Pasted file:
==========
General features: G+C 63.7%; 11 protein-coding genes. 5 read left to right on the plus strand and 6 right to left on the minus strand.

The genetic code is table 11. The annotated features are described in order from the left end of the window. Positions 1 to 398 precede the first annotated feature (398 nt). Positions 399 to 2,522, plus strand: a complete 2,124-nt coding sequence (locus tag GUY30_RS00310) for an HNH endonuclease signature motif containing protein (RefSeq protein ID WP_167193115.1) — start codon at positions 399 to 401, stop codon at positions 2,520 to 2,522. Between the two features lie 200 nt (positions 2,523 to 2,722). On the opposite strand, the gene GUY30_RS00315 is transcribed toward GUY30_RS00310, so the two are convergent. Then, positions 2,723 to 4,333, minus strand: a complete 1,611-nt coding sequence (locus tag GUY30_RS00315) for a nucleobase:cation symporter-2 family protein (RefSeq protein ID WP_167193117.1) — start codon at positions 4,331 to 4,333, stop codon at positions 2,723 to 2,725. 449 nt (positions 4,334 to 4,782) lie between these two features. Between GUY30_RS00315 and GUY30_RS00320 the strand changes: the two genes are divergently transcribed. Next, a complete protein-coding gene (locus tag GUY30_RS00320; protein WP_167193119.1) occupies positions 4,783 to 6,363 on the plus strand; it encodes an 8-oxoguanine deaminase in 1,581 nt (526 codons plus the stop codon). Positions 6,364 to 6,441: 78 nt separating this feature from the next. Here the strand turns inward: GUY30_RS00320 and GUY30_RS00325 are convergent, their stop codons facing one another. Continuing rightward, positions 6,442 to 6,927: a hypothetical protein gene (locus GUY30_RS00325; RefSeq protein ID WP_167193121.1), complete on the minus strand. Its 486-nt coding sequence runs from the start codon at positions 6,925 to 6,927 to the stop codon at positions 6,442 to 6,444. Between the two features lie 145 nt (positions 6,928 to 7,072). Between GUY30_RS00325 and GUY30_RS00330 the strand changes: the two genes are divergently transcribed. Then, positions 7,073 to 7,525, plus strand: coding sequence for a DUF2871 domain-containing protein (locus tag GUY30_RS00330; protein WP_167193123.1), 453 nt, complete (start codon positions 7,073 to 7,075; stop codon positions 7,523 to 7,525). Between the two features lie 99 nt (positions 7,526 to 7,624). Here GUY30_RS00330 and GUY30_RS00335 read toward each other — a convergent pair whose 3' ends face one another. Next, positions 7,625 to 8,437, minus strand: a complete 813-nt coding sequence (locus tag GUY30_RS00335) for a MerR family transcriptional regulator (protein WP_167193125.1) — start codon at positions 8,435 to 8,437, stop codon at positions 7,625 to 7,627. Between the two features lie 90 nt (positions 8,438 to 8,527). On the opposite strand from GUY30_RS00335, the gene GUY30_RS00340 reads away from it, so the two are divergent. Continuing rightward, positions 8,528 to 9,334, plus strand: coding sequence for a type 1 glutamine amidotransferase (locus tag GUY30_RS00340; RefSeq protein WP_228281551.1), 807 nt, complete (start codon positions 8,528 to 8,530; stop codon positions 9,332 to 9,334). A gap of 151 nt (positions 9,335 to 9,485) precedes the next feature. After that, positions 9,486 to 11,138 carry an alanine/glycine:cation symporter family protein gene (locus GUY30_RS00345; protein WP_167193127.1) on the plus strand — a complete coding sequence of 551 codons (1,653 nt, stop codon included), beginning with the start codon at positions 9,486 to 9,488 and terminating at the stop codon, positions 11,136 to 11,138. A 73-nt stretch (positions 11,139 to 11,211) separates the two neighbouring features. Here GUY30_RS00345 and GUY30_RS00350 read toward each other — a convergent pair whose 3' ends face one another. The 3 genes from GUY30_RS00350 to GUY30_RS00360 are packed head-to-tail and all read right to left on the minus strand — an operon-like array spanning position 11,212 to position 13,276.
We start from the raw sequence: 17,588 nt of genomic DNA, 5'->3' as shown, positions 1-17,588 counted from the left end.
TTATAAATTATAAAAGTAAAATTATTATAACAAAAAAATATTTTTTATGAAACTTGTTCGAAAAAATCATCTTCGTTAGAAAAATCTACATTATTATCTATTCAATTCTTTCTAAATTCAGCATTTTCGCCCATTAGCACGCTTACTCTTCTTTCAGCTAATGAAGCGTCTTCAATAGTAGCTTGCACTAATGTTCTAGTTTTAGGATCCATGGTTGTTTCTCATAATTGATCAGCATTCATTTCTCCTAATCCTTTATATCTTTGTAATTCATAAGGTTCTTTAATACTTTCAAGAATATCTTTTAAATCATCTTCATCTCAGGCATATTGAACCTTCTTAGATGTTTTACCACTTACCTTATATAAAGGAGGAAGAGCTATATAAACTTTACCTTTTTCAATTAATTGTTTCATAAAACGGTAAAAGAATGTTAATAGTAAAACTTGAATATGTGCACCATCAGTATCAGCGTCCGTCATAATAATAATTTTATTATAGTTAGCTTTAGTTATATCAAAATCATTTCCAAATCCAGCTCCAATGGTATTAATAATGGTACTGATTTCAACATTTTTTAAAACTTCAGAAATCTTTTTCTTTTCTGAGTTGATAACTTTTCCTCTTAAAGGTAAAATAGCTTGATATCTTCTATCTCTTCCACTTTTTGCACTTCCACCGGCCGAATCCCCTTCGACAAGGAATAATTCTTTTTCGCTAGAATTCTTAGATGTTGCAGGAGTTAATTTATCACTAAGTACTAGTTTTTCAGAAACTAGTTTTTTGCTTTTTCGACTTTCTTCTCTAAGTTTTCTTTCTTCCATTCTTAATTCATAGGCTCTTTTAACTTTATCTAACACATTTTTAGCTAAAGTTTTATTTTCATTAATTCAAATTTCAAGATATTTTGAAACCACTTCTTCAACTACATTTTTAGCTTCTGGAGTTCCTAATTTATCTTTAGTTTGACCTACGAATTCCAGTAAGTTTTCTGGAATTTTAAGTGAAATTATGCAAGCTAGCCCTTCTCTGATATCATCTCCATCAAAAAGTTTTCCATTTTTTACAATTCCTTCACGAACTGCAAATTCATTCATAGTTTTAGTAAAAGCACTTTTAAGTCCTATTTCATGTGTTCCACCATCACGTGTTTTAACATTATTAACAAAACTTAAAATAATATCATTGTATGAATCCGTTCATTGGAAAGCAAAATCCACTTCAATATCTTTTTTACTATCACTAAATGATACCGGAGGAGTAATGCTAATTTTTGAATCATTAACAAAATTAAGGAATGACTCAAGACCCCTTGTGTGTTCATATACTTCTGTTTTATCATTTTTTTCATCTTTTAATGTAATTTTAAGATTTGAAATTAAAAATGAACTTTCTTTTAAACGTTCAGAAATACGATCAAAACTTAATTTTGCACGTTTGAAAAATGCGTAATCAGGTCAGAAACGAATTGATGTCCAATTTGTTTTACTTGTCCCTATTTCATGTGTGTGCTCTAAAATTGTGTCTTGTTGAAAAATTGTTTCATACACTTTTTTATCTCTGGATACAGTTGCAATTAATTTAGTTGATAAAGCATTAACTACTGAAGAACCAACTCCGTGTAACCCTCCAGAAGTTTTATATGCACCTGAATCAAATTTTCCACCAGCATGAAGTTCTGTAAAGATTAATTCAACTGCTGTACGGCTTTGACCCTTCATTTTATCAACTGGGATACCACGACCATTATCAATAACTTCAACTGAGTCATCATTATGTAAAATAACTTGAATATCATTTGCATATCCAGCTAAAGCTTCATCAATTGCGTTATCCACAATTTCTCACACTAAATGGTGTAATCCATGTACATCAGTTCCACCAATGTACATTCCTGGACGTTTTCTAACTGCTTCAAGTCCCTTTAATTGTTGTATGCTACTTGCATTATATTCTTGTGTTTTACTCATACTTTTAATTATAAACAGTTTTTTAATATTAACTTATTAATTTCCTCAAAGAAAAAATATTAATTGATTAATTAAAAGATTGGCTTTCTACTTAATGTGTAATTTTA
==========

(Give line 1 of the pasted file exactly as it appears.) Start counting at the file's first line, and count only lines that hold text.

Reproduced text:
General features: G+C 63.7%; 11 protein-coding genes. 5 read left to right on the plus strand and 6 right to left on the minus strand.